Rural training pipeline is key

Ongoing training opportunities in the bush are needed if governments hope to address the doctor shortage, the NSW Farmers Association (NSWFA) said.

NSWFA spokesperson Lisa Minogue said the shortage had a reverberating effect on health services in rural and regional communities. She said the NSWFA’s members wanted long term vision in health policy, with commitments that went beyond the four-year election cycle.

“While many junior doctors are interested in working in rural and regional NSW, the education training system is such that those doctors are currently obliged to move back to major metropolitan teaching hospitals for specialist training,” Ms Minogue said.

“Consequently, rural and regional NSW are not afforded the number of general practitioner or specialised doctors that urban centres are afforded.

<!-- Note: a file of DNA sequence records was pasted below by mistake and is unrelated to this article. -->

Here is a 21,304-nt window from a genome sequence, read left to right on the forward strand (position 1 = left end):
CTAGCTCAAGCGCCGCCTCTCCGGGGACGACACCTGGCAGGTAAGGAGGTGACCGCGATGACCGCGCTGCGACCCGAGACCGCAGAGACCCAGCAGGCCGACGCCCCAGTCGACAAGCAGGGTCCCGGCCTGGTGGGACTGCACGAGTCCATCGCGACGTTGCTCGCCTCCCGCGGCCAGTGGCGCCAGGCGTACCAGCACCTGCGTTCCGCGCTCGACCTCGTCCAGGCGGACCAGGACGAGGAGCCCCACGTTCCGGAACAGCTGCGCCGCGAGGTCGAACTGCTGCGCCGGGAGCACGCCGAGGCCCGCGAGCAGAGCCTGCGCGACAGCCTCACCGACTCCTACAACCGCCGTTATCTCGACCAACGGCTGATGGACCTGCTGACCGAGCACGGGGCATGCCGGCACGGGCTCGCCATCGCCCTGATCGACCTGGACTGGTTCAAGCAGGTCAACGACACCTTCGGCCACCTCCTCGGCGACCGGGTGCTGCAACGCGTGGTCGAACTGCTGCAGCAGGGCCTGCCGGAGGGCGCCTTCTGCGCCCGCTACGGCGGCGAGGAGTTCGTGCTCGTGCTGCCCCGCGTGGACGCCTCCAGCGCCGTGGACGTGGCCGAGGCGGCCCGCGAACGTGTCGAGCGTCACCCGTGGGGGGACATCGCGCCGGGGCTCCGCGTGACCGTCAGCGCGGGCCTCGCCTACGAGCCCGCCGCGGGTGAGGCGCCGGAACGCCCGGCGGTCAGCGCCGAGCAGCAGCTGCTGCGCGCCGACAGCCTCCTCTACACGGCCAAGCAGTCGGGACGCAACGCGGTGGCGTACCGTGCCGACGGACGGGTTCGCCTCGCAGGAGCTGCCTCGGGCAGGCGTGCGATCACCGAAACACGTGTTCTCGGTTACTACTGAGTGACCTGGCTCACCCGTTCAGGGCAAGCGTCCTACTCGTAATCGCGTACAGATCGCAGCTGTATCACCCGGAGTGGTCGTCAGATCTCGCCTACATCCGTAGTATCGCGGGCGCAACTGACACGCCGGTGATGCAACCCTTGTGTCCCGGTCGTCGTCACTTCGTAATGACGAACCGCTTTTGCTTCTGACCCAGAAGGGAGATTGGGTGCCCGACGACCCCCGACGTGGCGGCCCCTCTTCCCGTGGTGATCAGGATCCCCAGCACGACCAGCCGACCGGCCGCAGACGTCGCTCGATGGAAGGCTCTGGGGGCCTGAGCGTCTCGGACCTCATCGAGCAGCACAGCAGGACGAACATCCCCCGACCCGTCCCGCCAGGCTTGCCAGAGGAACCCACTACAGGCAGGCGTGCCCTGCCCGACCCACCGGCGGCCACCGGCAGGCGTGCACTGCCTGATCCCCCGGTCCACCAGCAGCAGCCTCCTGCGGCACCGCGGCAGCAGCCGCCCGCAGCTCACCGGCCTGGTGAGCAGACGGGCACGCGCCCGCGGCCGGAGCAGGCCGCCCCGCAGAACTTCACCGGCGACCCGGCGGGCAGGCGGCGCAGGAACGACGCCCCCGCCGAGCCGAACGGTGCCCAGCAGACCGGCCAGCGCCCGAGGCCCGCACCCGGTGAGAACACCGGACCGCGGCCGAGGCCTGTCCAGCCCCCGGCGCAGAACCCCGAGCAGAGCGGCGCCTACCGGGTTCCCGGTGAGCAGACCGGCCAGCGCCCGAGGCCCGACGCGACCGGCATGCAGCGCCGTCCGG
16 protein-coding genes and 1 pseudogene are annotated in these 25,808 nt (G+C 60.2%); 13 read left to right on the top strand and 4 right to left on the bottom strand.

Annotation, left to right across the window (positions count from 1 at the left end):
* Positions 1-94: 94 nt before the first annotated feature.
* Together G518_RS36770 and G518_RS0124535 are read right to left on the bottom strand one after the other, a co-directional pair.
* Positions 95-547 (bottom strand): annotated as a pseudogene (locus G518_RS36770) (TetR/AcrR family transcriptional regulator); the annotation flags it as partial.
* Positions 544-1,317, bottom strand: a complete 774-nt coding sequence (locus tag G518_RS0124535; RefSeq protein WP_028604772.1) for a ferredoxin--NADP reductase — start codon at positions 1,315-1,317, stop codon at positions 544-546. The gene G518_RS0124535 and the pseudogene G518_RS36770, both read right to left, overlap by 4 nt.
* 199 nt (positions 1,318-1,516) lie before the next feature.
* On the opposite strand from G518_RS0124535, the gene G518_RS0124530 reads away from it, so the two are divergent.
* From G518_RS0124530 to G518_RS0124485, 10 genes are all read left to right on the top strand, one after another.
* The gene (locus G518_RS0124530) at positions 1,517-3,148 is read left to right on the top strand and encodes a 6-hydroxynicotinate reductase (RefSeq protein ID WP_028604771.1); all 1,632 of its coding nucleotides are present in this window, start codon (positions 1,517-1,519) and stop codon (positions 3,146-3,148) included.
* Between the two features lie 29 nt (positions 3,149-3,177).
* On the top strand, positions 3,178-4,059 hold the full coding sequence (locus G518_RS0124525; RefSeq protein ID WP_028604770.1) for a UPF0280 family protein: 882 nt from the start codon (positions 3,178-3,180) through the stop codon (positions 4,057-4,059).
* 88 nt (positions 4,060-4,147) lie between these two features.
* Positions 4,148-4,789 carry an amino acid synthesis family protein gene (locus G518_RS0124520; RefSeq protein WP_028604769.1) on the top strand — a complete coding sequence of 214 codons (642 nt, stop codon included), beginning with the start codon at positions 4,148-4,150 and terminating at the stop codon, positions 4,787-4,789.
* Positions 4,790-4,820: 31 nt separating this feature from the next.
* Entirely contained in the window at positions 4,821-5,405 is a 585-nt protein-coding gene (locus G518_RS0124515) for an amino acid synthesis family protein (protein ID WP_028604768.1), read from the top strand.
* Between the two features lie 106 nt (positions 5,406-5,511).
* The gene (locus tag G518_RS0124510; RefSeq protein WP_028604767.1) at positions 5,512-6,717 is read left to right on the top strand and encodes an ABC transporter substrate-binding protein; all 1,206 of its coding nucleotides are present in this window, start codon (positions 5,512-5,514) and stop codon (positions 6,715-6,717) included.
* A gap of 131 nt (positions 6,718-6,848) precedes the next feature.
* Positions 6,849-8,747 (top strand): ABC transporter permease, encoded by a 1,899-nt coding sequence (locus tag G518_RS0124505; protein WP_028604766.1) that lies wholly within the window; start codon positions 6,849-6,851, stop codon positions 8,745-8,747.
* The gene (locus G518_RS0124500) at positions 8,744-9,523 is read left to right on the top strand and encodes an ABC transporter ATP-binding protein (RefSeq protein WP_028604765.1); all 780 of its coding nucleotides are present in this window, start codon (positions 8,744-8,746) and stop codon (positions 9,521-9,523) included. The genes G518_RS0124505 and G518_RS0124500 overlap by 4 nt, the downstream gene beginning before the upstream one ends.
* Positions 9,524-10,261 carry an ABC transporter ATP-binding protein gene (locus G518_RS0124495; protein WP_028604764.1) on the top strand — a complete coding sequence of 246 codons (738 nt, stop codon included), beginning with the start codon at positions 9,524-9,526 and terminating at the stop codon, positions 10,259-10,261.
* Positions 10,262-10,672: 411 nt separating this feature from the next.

“The state and federal government need to recognise that a one size fits all system does not work for regional and remote communities and a more localised and personalised approach is required.”

Last year the federal government announced an assessment of the number and distribution of medical schools, medical school places and training in Australia.

That assessment has been undertaken, Assistant Health Minister David Gillespie said, and included advice from the National Medical Training Advisory Network and 37 submissions from key medical education stakeholders.

He said the government was tackling the issue of maldistribution on a “range of fronts”, including the establishment of the Integrated Rural Training Pipeline for Medicine to deliver regional training spots, so that doctors could complete more training (including their second medical college degree) in a rural or regional area.

The NSW Rural Doctors Association hoped increased rural generalist training, that aims to streamline the pipeline for graduates into rural training in obstetrics, anaesthetics and Emergency Medicine, would lead to more doctors in rural towns.